January 26, 2018 • Life for Leaders
O come, let us worship and bow down,
let us kneel before the LORD, our Maker!
For he is our God,
and we are the people of his pasture,
and the sheep of his hand.
Christians often think of worship primarily in terms of the things we do in our weekly “worship service.” Worship means singing and praying and listening to sermons and celebrating the sacraments/ordinances and putting money in the offering plate. Now, these actions may well be expressions of worship, but they focus on the externals, not the heart of worship.
Psalm 95 answers this question in a direct and powerful way. The psalm begins with a call to joyous praise, as we’re invited to sing and even to shout to the Lord (95:1). We bring our thanks and praise because of who God is as “a great God” and “a great King above all gods” who created the whole earth (95:2-5).
Then Psalm 95 moves from exuberant praise to humble worship: “O come, let us worship and bow down, let us kneel before the LORD, our Maker!” (95:6). In the original Hebrew of this verse, the verbs translated here as “worship,” “bow down,” and “kneel” have similar meanings. They all refer literally to the physical act of lowering oneself in a gesture of submission before a sovereign ruler. Thus, if God is the “great King above all gods,” then our proper response is submitting to his sovereignty by bowing before him, offering all that we are to him in humility and reverence. As William Temple once said, “Worship is the submission of all our nature to God.” It’s giving God all that we are—heart, soul, mind, and strength. This act of submission is, indeed, the heart of worship.
Our words of thanks and songs of praise are expressions of our deepest worship, which is the offering our whole selves to God. But true worship happens not only as we gather for worship with God’s people or draw near to God in our private devotions, but also as we live out our lives in the world. Every step we take and every word we speak, when given to the Lord, is an act of genuine worship. Thus, we can express the heart of worship each and every day, in our work and in our play, in our quietness and in our speaking, in our families and among our colleagues. In fact, one of the most important functions of our “worship services” is teaching us to offer ourselves to God so that we might continue to do so throughout the week.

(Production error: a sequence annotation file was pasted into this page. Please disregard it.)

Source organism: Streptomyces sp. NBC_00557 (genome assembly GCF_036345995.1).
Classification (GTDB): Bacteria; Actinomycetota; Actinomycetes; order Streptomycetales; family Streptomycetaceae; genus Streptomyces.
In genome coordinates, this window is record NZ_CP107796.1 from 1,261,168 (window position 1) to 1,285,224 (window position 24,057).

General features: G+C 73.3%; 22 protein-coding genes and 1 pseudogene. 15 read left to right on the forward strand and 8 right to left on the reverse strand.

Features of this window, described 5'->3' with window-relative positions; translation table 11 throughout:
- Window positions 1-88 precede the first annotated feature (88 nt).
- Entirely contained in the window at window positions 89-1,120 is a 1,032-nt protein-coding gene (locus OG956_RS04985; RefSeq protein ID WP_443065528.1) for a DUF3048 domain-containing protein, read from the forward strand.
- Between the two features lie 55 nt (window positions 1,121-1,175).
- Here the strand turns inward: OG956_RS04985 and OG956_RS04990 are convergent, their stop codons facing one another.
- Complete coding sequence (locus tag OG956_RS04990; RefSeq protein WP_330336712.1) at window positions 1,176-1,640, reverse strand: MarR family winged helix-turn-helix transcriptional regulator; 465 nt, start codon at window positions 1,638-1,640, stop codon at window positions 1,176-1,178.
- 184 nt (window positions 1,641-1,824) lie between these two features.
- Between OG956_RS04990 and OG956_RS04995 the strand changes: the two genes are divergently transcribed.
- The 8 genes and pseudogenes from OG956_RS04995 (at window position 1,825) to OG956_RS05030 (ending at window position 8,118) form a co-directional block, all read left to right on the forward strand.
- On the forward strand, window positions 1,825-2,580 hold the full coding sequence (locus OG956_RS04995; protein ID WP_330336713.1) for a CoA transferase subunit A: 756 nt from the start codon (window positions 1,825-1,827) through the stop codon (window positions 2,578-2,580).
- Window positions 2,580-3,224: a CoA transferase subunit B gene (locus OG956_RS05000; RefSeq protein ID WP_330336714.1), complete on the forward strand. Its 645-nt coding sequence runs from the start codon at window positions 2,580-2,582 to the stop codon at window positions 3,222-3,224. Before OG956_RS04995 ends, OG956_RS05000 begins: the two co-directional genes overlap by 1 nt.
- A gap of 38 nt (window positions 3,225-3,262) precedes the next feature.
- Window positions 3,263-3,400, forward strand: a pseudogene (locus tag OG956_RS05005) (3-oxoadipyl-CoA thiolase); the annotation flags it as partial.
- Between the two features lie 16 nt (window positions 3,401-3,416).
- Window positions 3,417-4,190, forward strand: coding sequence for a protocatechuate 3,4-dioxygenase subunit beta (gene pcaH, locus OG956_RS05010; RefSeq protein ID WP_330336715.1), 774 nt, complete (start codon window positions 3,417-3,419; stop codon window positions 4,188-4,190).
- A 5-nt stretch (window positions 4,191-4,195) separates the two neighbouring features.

Something to Think About:
What helps you to offer all that you are to God as an act of worship?
Do you see your daily life as a context for worshiping God? Why or why not?
How might you live worshipfully today? Tomorrow?
Something to Do:
When you get to work today, offer a short, silent prayer of dedication to God, offering all that you are and all that you will do for his purposes and glory. Then, allow your work to be an act of worship.
Take my life, and let it be consecrated, Lord, to Thee.
Take my moments and my days; let them flow in ceaseless praise.
Take my hands, and let them move at the impulse of Thy love.
Take my feet, and let them be swift and beautiful for Thee.
Take my voice, and let me sing always, only, for my King.
Take my lips, and let them be filled with messages from Thee.
Take my silver and my gold; not a mite would I withhold.
Take my intellect, and use every power as Thou shalt choose.
Take my will, and make it Thine; it shall be no longer mine.
Take my heart, it is Thine own; it shall be Thy royal throne.
Take my love, my Lord, I pour at Thy feet its treasure store.
Take myself, and I will be ever, only, all for Thee. Amen.
The words to this prayer are from the hymn, “Take My Life and Let It Be,” by Frances R. Havergal, 1874, public domain.
Explore more at the Theology of Work Project online commentary:
Where Worship Leads
Dr. Mark D. Roberts is the Executive Director of Fuller’s Max De Pree Center for Leadership, where he is the principal writer of Life for Leaders and the program lead of the Third Third Initiative. Previously, Mark was the senior pastor of a church in Southern California and the Senior Director of Laity Lodge in Texas. Mark has written eight books, dozens of articles, and over 2,000 devotions that help people discover the difference God makes in their daily life and leadership. With a Ph.D. in New Testament from Harvard, Mark has taught at Fuller Seminary, most recently in his D.Min. cohort on “Faith, Work, Economics, and Vocation.” Mark is married to Linda, a marriage and family counselor, spiritual director, and executive coach. Their two grown children are educators on the high school and college level.
Click here to view Mark’s profile.